Student: What was the Harrison Act?
AG: The Harrison Act was 1918,1920, I think. That was the original law that began regulating junkies – junk, regulating the sale of heroin and opiates
Student: Also booze?
Student: No booze?
AG: No. It was of that time, though, of the time of Prohibition. It was that same nature. I think the provisions were.. some sort of technical provision that a docor had to be licensed to prescribe for addiction.
Student: Not just a regular medical license, but a..
AG: A special licence beyond that.
Student; A special license?
AG: You had to have a license from the Treasury Department, an Opiate License from the Treasury Department. So the Treasury Department took over the licensing of the medical profession in this area. Really weird, actually. Think of how weird it is anyway that The Treasury Department should have control of Drugs. You take it for granted, but when you think historically – how did that ever happen? Well, it goes back to this situation. (Harry) Anslinger, who was head of the Treasury Department Narcotics Control Board, was.. (and I think he originally worked for Prohibition in Alcohol Control – Actually, I’ve forgotten half of all this).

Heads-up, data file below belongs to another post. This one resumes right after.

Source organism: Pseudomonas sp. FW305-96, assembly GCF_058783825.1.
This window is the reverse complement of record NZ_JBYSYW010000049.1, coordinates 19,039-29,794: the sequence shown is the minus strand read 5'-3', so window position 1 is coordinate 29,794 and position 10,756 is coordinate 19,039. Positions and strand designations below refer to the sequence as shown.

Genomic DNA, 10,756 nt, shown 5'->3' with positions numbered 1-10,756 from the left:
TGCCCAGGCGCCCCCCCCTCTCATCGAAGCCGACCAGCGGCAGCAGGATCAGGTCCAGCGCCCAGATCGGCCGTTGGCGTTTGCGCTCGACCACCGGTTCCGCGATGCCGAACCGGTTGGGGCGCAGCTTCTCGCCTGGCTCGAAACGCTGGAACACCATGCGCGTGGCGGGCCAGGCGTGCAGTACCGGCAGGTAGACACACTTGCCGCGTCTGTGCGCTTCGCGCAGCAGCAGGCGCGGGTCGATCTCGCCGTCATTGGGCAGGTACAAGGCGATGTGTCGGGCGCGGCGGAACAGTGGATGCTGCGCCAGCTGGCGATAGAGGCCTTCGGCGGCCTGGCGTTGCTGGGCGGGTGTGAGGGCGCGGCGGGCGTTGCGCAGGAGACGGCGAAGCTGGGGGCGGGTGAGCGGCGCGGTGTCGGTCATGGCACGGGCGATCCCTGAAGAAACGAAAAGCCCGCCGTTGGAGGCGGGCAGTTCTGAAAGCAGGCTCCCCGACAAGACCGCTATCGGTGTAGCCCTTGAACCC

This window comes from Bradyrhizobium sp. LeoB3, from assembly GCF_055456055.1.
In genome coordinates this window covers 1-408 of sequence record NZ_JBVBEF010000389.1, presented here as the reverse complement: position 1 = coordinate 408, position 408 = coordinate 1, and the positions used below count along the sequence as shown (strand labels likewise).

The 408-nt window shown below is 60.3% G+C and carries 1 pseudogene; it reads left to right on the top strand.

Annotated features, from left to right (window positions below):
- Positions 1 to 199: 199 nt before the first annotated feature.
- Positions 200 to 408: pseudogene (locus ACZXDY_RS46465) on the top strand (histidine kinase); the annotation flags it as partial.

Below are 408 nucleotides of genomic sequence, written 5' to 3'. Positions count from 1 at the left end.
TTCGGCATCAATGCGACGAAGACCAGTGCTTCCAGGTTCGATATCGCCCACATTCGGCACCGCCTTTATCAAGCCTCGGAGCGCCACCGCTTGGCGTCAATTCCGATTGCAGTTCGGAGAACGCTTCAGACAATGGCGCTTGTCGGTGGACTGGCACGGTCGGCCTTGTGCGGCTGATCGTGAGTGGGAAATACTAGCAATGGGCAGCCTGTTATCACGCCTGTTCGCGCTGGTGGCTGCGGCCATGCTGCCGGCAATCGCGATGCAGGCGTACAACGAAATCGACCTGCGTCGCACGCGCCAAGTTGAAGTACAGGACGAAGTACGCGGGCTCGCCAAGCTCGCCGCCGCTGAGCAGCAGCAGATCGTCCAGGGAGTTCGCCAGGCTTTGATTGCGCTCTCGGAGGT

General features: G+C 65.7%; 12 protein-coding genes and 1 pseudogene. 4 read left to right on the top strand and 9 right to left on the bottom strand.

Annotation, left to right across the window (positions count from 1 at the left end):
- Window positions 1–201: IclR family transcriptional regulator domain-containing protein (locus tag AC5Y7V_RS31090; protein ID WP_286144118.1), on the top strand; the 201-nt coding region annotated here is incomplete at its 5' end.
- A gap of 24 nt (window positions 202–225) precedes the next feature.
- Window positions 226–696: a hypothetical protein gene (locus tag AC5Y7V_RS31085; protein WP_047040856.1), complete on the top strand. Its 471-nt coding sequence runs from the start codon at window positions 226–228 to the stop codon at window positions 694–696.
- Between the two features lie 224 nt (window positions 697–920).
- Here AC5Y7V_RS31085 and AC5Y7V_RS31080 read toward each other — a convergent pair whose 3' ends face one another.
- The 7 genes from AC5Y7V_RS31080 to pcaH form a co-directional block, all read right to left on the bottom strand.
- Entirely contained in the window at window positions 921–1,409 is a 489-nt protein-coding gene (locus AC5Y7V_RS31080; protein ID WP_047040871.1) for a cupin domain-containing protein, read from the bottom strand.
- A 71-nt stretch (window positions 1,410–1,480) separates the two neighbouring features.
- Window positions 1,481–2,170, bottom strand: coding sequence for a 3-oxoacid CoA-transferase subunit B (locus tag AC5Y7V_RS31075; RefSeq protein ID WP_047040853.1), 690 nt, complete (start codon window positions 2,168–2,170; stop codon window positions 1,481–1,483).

Student: Who was supplying the dope in those days?
AG: Oh, up to 1918, it was a regular commercial thing. You could get snake-oil remedies in drug stores – laudanum, paregoric, tincture of opium, you could buy, There were a number of junkies – legal junkies – old ladies or young, who would have their laudanum every day, Maybe one hundred thousand or a half million, just like now, same thing, except there was no fuss about it. It was just sort of like, Aunt Minnie going upstairs to take her laudanum, and then she’ll retire for the evening. But she’ll be down tomorrow-morning and cook breakfast!
You can get the history of all this in a couple of really good books. Let’s see – America’s Drug Hang-Up – Fifty Years of Folly, written by” Rufus King, who was former chair of American Bar Association and American Medical Association Joint Committee on Narcotics Policy – a very intelligent guy. And that’s the best historical survey of the build-up of the narcotics bureaucracy and of narcotics politics. America’s Drug Hang-Up – Fifty Years of Folly – Rufus King. And another good book is The Addict and the Law by Alfred R Lindesmith, Indiana University Press. Those are the early pioneers in all this research. There’s lots of other books now, but I haven’t kept up with the literature. They were the early breakthrough books, actually. And I guess, Lester Grinspoon‘s book on marijuana [Marihuana Reconsidered (1971)] probably has some of the early history.
[Audio for the above can be heard here, beginning at approximately twenty-seven minutes in and continuing until approximately forty minutes in]